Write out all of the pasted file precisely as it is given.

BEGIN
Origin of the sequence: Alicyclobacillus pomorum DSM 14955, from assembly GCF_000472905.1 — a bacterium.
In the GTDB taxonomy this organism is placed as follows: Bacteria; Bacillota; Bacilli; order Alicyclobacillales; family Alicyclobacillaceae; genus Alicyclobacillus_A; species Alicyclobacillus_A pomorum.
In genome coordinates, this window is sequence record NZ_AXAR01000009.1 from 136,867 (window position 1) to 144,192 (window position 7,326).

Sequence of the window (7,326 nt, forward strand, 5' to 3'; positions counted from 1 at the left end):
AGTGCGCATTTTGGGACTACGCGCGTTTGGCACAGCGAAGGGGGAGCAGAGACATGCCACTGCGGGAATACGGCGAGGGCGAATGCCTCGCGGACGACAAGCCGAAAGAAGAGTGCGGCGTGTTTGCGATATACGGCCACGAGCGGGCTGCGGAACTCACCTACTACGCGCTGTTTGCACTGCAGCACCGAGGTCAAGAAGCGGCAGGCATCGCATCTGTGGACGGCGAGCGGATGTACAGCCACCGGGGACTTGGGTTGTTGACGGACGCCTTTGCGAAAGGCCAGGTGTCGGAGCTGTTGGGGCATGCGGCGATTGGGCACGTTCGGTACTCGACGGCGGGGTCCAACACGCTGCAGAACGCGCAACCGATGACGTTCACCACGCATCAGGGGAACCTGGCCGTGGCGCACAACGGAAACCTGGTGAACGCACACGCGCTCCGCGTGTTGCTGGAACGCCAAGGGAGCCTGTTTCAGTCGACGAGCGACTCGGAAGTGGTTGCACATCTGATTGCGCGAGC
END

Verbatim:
Origin of the sequence: Alicyclobacillus pomorum DSM 14955, from assembly GCF_000472905.1 — a bacterium.
In the GTDB taxonomy this organism is placed as follows: Bacteria; Bacillota; Bacilli; order Alicyclobacillales; family Alicyclobacillaceae; genus Alicyclobacillus_A; species Alicyclobacillus_A pomorum.
In genome coordinates, this window is sequence record NZ_AXAR01000009.1 from 136,867 (window position 1) to 144,192 (window position 7,326).

Sequence of the window (7,326 nt, forward strand, 5' to 3'; positions counted from 1 at the left end):
AGTGCGCATTTTGGGACTACGCGCGTTTGGCACAGCGAAGGGGGAGCAGAGACATGCCACTGCGGGAATACGGCGAGGGCGAATGCCTCGCGGACGACAAGCCGAAAGAAGAGTGCGGCGTGTTTGCGATATACGGCCACGAGCGGGCTGCGGAACTCACCTACTACGCGCTGTTTGCACTGCAGCACCGAGGTCAAGAAGCGGCAGGCATCGCATCTGTGGACGGCGAGCGGATGTACAGCCACCGGGGACTTGGGTTGTTGACGGACGCCTTTGCGAAAGGCCAGGTGTCGGAGCTGTTGGGGCATGCGGCGATTGGGCACGTTCGGTACTCGACGGCGGGGTCCAACACGCTGCAGAACGCGCAACCGATGACGTTCACCACGCATCAGGGGAACCTGGCCGTGGCGCACAACGGAAACCTGGTGAACGCACACGCGCTCCGCGTGTTGCTGGAACGCCAAGGGAGCCTGTTTCAGTCGACGAGCGACTCGGAAGTGGTTGCACATCTGATTGCGCGAGC